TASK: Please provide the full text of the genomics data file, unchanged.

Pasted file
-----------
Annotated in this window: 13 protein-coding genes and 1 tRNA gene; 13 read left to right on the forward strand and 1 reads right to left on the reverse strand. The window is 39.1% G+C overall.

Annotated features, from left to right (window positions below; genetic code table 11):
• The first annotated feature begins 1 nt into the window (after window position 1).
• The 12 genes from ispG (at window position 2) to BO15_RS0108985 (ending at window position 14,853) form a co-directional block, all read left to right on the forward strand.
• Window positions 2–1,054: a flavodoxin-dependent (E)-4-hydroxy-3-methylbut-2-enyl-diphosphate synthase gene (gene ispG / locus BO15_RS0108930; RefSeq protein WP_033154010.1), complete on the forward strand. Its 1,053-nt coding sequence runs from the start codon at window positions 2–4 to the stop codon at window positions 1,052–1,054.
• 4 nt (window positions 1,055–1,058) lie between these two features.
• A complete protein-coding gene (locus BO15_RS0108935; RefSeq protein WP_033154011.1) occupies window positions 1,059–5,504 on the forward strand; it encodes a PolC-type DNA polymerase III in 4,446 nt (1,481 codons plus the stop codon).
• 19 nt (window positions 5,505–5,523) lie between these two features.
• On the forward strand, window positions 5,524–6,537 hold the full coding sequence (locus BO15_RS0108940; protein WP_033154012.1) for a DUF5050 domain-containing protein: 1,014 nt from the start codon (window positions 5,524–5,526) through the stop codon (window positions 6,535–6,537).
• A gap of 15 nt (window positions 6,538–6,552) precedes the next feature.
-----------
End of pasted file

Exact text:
Annotated in this window: 13 protein-coding genes and 1 tRNA gene; 13 read left to right on the forward strand and 1 reads right to left on the reverse strand. The window is 39.1% G+C overall.

Annotated features, from left to right (window positions below; genetic code table 11):
• The first annotated feature begins 1 nt into the window (after window position 1).
• The 12 genes from ispG (at window position 2) to BO15_RS0108985 (ending at window position 14,853) form a co-directional block, all read left to right on the forward strand.
• Window positions 2–1,054: a flavodoxin-dependent (E)-4-hydroxy-3-methylbut-2-enyl-diphosphate synthase gene (gene ispG / locus BO15_RS0108930; RefSeq protein WP_033154010.1), complete on the forward strand. Its 1,053-nt coding sequence runs from the start codon at window positions 2–4 to the stop codon at window positions 1,052–1,054.
• 4 nt (window positions 1,055–1,058) lie between these two features.
• A complete protein-coding gene (locus BO15_RS0108935; RefSeq protein WP_033154011.1) occupies window positions 1,059–5,504 on the forward strand; it encodes a PolC-type DNA polymerase III in 4,446 nt (1,481 codons plus the stop codon).
• 19 nt (window positions 5,505–5,523) lie between these two features.
• On the forward strand, window positions 5,524–6,537 hold the full coding sequence (locus BO15_RS0108940; protein WP_033154012.1) for a DUF5050 domain-containing protein: 1,014 nt from the start codon (window positions 5,524–5,526) through the stop codon (window positions 6,535–6,537).
• A gap of 15 nt (window positions 6,538–6,552) precedes the next feature.